It was easier to see than understand: the visual was so discordant that tourists drove with their cars locked and an alarmed citizenrry beseeched the police to clean it out.
It was easy to see that the young men who were hippies on Haight Street wore beards and long hair and sometimes earrings and weird-o granny eye-glasses, that they were barefoot or in sandals, and that they were generally dirty. A great many of the young men, by design or by accident, resembled Jesus Christ, whose name came up on campaign pins or lavatory walls or posters or bumper stickers. Are you Bombing With Me, Baby Jesus. Jesus Is God’s Atom Bomb.
The script was “psychedelic.” That is to say, it was characterized by flourishes, spirals, and curlicues in camouflaged tones—blues against purples, pinks against reds—as if the hippie behind the message weren’t really sure he wanted to say what he was saying. It was an item of hippie thought that speech was irrelevant. You Don’t Say Love You Do It. Those Who Speak Don’t Know Those Who Know Don’t Speak. But it was also my suspicion that hippies would speak when they could; meanwhile, their muteness suggested doubt. In one shop—the wall was dominated by an old movie advertisement—Ronald Reagan and June Travis in Love Is in the Air (Warner Brothers), their faces paper-white, blank, drained. I asked the hippie at the counter why it was there, but she didn’t trust herself to try. “It’s what you make of it,” she said.
It was easy to see that the young women who were hippies were draped, not dressed; that they, too, were dirty from toe to head; that they looked unwell, pale, sallow, hair hung down in strings unwashed. Or they wore jeans, men’s T-shirts over brassieres. When shoes were shoes the laces were missing or trailing, gowns were sacks, and sacks were gowns. If You Can’t Eat It Wear It.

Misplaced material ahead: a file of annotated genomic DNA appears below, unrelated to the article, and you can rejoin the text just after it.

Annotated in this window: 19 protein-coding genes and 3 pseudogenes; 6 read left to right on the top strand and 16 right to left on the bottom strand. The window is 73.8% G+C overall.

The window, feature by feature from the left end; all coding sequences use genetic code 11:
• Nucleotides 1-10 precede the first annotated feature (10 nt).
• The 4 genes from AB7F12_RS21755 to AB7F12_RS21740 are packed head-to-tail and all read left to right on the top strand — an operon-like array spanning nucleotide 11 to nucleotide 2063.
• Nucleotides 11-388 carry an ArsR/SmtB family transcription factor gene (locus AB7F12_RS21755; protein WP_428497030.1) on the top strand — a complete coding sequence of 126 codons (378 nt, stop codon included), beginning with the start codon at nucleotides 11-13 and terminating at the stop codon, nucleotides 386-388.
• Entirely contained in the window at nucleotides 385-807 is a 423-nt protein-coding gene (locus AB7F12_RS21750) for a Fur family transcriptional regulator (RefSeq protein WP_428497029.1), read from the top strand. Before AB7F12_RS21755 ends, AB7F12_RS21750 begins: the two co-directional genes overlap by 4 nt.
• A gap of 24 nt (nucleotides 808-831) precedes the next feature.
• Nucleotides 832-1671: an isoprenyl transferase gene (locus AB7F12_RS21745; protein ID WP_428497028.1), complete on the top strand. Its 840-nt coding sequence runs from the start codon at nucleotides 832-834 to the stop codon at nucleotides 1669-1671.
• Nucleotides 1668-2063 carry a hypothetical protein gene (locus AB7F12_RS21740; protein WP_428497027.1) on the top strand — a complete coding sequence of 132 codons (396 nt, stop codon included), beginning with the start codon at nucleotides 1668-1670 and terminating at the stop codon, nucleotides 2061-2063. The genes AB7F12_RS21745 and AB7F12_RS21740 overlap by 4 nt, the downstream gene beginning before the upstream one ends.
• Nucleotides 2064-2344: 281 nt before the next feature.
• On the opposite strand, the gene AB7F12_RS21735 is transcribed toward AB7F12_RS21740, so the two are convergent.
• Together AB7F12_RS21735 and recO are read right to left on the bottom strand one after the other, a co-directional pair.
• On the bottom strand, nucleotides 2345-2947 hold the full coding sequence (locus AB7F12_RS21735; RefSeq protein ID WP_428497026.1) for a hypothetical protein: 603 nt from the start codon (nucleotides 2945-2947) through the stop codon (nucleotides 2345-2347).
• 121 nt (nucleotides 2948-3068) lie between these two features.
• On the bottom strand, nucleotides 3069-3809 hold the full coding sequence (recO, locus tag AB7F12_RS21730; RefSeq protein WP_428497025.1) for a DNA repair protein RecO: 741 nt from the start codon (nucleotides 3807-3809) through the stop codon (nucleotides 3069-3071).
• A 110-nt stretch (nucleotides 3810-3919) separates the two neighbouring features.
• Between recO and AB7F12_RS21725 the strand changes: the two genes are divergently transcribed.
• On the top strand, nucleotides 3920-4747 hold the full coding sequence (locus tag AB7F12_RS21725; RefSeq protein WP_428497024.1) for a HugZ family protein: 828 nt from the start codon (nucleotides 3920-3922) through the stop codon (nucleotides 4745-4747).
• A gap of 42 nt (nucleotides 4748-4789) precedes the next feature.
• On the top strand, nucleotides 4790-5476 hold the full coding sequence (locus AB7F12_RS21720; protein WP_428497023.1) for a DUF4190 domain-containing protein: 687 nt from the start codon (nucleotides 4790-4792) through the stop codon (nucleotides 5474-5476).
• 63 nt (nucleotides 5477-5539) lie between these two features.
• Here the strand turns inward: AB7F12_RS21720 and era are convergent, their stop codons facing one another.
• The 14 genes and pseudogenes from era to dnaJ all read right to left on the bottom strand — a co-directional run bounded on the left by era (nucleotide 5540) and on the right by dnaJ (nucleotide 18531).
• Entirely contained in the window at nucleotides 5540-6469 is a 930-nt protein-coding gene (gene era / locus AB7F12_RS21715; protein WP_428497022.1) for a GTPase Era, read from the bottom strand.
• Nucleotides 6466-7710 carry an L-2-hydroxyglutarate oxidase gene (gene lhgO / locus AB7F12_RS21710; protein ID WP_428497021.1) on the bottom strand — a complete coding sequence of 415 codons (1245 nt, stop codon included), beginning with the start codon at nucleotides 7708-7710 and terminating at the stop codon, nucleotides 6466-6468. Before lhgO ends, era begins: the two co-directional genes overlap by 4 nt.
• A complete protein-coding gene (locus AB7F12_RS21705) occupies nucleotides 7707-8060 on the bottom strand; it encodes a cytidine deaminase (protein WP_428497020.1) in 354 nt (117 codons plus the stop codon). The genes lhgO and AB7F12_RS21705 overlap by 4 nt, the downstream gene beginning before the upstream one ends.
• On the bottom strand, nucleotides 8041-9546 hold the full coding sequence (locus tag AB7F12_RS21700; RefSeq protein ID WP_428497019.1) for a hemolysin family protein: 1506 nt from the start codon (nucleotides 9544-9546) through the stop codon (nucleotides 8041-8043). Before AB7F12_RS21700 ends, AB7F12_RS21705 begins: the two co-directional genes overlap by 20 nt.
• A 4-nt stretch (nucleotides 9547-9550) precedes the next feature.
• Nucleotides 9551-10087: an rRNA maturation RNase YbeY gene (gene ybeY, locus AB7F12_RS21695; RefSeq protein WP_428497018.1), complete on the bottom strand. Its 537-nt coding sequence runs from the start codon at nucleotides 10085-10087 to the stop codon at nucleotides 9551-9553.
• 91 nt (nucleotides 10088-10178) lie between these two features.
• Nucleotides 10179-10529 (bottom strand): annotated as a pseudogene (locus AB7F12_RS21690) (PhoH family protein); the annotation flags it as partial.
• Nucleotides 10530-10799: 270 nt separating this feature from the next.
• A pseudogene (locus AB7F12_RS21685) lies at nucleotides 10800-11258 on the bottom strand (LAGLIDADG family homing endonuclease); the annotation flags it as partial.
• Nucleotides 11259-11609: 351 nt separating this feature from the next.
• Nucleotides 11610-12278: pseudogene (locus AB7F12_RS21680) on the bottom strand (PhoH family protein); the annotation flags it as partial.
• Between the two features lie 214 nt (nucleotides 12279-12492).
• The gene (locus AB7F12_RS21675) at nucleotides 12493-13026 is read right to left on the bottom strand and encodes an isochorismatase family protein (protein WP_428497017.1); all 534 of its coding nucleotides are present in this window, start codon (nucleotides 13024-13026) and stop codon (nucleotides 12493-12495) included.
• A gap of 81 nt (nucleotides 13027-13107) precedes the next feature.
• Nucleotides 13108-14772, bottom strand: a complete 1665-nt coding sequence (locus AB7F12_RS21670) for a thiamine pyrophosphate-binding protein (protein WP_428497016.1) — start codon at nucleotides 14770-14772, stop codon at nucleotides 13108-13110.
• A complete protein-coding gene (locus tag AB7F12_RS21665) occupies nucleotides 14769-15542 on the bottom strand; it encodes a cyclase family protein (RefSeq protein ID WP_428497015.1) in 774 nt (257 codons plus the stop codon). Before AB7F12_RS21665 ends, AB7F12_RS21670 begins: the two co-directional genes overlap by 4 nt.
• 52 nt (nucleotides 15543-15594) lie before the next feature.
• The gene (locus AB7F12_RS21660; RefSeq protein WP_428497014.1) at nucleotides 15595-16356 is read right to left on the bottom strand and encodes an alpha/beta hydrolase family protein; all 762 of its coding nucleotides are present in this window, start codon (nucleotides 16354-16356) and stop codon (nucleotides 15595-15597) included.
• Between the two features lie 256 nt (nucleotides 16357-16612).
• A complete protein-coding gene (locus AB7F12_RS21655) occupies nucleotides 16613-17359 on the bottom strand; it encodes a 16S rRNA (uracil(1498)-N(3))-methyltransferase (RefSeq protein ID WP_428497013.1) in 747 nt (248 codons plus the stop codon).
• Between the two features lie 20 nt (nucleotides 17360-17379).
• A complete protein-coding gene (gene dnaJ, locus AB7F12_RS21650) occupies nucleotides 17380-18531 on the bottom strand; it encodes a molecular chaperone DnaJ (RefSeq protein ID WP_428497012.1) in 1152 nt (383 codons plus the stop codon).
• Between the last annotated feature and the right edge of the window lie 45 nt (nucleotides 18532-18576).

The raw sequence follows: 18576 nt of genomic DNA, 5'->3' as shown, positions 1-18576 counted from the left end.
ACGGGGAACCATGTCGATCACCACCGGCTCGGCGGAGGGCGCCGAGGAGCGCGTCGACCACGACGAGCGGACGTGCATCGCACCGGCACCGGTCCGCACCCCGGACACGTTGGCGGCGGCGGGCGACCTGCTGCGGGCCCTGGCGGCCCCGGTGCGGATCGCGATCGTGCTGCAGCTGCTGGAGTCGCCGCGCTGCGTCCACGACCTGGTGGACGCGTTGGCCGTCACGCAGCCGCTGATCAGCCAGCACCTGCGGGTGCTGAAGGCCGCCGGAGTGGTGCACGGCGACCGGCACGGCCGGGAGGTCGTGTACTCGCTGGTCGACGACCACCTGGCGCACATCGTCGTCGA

A fashion model was quoted in a newspaper as saying, “They don’t really exist,” who meant to say, of course, “I wish they didn’t.” The young ladies were experimenting in drugs, in sexual license, living in communal quarters furnished with mattresses. Praise The Pill. Bless Our Pad. Girls who might have been in fashion were panhandling. “Sorry, I’ve got to go panhandle,” I heard a hippie lady say, which was not only against the law but against the American creed, which holds that work is virtue, no matter what work you do. Hippie girls gave flowers to strangers, and they encouraged their dirty young men to avoid the war in Vietnam. Thou Shalt Not Kill This Means You. Caution: Military Service May Be Hazardous To Your Health.
The shops of the “hip” merchants were colorful and cordial. The “straight” merchants of Haight Street sold necessities, but the hip shops smelled of incense, the walls were hung with posters and paintings, and the counters were laden with thousands of items of nonutilitarian nonsense—metal jewelry, glass beads, dirty pictures, “underground” magazines, photographs of old-time movie stars, colored chalk, dirty combs, kazoos, Halloween masks, fancy match boxes, odd bits of stained glass, and single shoes. Every vacant wall was a bulletin board for communication among people not yet quite settled (“Jack and Frank from Iowa leave a message here.”)